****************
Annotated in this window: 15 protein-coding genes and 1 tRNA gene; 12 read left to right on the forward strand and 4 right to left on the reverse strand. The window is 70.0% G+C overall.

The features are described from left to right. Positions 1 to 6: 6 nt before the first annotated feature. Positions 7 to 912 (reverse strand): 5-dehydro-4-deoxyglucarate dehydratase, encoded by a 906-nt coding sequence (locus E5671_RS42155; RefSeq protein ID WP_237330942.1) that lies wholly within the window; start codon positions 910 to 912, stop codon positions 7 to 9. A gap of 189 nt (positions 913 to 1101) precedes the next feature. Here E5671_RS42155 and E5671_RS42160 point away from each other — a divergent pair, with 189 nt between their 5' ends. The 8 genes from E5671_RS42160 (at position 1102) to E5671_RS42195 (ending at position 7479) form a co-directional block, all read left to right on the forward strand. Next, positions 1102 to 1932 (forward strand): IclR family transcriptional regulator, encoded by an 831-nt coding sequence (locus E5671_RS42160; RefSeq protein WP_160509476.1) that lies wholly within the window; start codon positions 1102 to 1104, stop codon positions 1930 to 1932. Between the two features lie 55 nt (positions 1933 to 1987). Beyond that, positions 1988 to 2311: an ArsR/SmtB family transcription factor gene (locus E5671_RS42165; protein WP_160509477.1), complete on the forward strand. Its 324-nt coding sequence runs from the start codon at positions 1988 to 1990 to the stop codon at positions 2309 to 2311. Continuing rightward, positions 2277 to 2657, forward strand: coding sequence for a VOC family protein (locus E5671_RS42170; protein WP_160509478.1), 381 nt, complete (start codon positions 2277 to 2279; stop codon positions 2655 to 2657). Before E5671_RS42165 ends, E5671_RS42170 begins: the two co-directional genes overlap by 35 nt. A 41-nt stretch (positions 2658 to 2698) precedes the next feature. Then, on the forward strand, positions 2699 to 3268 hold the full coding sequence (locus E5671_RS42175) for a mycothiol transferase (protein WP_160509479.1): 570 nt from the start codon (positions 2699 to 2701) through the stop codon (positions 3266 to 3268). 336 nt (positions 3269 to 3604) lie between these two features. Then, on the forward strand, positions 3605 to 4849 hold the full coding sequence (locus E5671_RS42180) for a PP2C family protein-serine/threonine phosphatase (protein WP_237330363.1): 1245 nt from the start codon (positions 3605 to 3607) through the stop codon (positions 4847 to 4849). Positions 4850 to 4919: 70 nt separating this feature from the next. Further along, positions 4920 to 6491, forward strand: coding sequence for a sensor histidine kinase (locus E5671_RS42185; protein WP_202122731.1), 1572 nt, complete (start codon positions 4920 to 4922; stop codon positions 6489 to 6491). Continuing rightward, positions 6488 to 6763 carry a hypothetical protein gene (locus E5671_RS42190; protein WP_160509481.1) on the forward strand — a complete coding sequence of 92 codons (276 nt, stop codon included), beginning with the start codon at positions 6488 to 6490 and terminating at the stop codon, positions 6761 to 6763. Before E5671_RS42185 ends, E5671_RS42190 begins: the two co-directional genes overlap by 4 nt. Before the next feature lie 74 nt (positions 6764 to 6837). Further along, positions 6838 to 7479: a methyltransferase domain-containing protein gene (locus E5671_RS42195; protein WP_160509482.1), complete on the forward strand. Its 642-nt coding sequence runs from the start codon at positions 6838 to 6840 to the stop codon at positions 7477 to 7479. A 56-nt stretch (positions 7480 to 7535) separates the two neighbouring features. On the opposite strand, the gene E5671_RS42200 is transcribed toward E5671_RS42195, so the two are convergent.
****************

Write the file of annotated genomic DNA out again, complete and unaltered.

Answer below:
Annotated in this window: 15 protein-coding genes and 1 tRNA gene; 12 read left to right on the forward strand and 4 right to left on the reverse strand. The window is 70.0% G+C overall.

The features are described from left to right. Positions 1 to 6: 6 nt before the first annotated feature. Positions 7 to 912 (reverse strand): 5-dehydro-4-deoxyglucarate dehydratase, encoded by a 906-nt coding sequence (locus E5671_RS42155; RefSeq protein ID WP_237330942.1) that lies wholly within the window; start codon positions 910 to 912, stop codon positions 7 to 9. A gap of 189 nt (positions 913 to 1101) precedes the next feature. Here E5671_RS42155 and E5671_RS42160 point away from each other — a divergent pair, with 189 nt between their 5' ends. The 8 genes from E5671_RS42160 (at position 1102) to E5671_RS42195 (ending at position 7479) form a co-directional block, all read left to right on the forward strand. Next, positions 1102 to 1932 (forward strand): IclR family transcriptional regulator, encoded by an 831-nt coding sequence (locus E5671_RS42160; RefSeq protein WP_160509476.1) that lies wholly within the window; start codon positions 1102 to 1104, stop codon positions 1930 to 1932. Between the two features lie 55 nt (positions 1933 to 1987). Beyond that, positions 1988 to 2311: an ArsR/SmtB family transcription factor gene (locus E5671_RS42165; protein WP_160509477.1), complete on the forward strand. Its 324-nt coding sequence runs from the start codon at positions 1988 to 1990 to the stop codon at positions 2309 to 2311. Continuing rightward, positions 2277 to 2657, forward strand: coding sequence for a VOC family protein (locus E5671_RS42170; protein WP_160509478.1), 381 nt, complete (start codon positions 2277 to 2279; stop codon positions 2655 to 2657). Before E5671_RS42165 ends, E5671_RS42170 begins: the two co-directional genes overlap by 35 nt. A 41-nt stretch (positions 2658 to 2698) precedes the next feature. Then, on the forward strand, positions 2699 to 3268 hold the full coding sequence (locus E5671_RS42175) for a mycothiol transferase (protein WP_160509479.1): 570 nt from the start codon (positions 2699 to 2701) through the stop codon (positions 3266 to 3268). 336 nt (positions 3269 to 3604) lie between these two features. Then, on the forward strand, positions 3605 to 4849 hold the full coding sequence (locus E5671_RS42180) for a PP2C family protein-serine/threonine phosphatase (protein WP_237330363.1): 1245 nt from the start codon (positions 3605 to 3607) through the stop codon (positions 4847 to 4849). Positions 4850 to 4919: 70 nt separating this feature from the next. Further along, positions 4920 to 6491, forward strand: coding sequence for a sensor histidine kinase (locus E5671_RS42185; protein WP_202122731.1), 1572 nt, complete (start codon positions 4920 to 4922; stop codon positions 6489 to 6491). Continuing rightward, positions 6488 to 6763 carry a hypothetical protein gene (locus E5671_RS42190; protein WP_160509481.1) on the forward strand — a complete coding sequence of 92 codons (276 nt, stop codon included), beginning with the start codon at positions 6488 to 6490 and terminating at the stop codon, positions 6761 to 6763. Before E5671_RS42185 ends, E5671_RS42190 begins: the two co-directional genes overlap by 4 nt. Before the next feature lie 74 nt (positions 6764 to 6837). Further along, positions 6838 to 7479: a methyltransferase domain-containing protein gene (locus E5671_RS42195; protein WP_160509482.1), complete on the forward strand. Its 642-nt coding sequence runs from the start codon at positions 6838 to 6840 to the stop codon at positions 7477 to 7479. A 56-nt stretch (positions 7480 to 7535) separates the two neighbouring features. On the opposite strand, the gene E5671_RS42200 is transcribed toward E5671_RS42195, so the two are convergent.